Picture: ISTOCK
Picture: ISTOCK

Latest forecasts from the IMF and World Bank on SA’s economic growth make for gloomy reading. The IMF briefly lifted its 2017 forecast from 0.8% in April to 1% in July. Now it has cut it again, to 0.7%, rising to just 1.1% in 2018. The World Bank’s forecast for 2017 is a fraction lower than that of its sister organisation.

Their projections are similar to those of many private-sector economists, and higher than some. But the numbers from the two Washington-based multilateral institutions tend to have an authority that private-sector forecasts may not. They also set SA in a global and regional context in a way that is distinctly uncomfortable — or should be.

SA is one of only a couple of leading countries on the IMF’s table, in its latest World Economic Outlook, to have its growth outlook downgraded. Most have stayed the same since July or been upgraded and the fund’s economists have upgraded their forecast for global growth, with the global economy now seen growing at 3.6% in 2017 and 3.7% in 2018, up from 3.2% in 2016, led by robust growth in advanced economies in particular. And even though emerging markets aren’t shooting the lights out as they once were, SA’s meagre growth prospects put it far below the expected 4.6% average for emerging and developing markets.

In the past, SA’s growth tended to track global growth, more or less. But in the past four years or so, SA has decoupled from the global trend: as the world economy has picked up, SA has fallen further and further behind. Now, SA’s economy is failing despite the recovery in global growth. The IMF and World Bank reports serve to highlight that sad divergence.

The IMF expects SA’s growth to remain "subdued" despite more favourable conditions, "as heightened political uncertainty saps consumer and business confidence".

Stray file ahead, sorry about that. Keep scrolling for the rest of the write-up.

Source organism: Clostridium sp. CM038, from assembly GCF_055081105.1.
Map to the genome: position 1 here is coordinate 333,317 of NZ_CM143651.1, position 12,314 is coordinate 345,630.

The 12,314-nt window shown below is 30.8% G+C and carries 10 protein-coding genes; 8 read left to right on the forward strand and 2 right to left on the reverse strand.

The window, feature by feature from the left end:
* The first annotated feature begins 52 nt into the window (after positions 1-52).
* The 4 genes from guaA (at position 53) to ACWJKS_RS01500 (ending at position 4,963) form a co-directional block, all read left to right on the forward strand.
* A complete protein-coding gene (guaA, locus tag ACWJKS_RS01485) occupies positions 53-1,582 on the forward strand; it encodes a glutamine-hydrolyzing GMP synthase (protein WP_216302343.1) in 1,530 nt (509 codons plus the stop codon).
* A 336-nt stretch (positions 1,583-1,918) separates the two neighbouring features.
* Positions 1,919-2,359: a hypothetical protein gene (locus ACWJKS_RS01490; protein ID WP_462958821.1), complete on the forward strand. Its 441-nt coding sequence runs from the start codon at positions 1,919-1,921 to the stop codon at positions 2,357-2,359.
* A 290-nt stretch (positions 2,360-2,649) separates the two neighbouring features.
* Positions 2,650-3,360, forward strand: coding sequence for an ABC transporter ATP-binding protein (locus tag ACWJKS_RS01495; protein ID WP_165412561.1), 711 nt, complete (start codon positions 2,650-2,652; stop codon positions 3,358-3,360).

The danger now is that SA is stuck in a vicious cycle of low confidence, which results in low investment and low consumer spending, which in turn cuts growth

The danger now is that SA is stuck in a vicious cycle of low confidence, which results in low investment and low consumer spending, which in turn cuts growth, while the poor outlook in itself saps confidence further. It would take a major political turnaround to start reversing that. But SA’s past experience — at the birth of democracy, for example — has shown just how smartly the economy can bounce if confidence revives.

Whether the ANC’s December elective conference will be the magic political bullet to do that is the big question. But what is not in question is that if confidence and growth do not revive, and soon, the country faces some potentially dire fiscal and sovereign ratings consequences, which could worsen the growth outlook.

And that’s not to mention the social and political consequences of the fact that on average every South African has been getting poorer, because the economy is growing much more slowly than the population and is set to continue doing so for at least the next couple of years.

Going into the medium-term budget on October 25, it is clear that growth and revenue targets cannot be met, that the deficit for the current fiscal year will come in substantially higher than projected and that the targets for the next two years are unlikely to be met either, unless the government is willing to do some major adjusting on the spending or revenue sides or both. The World Bank’s report, which is its bi-annual Africa Pulse report, flags rapidly rising public debt and shrinking fiscal space as a particular concern for the region’s economies, including that of SA.

It will certainly be a concern for the ratings agencies, which have held off from further downgrades in large part because SA has frequently promised to stay on the path of the fiscal consolidation it planned. Without a lift in the growth rate, staying on that path is likely to prove close to impossible and further downgrades loom, by the middle of 2018 if not before.

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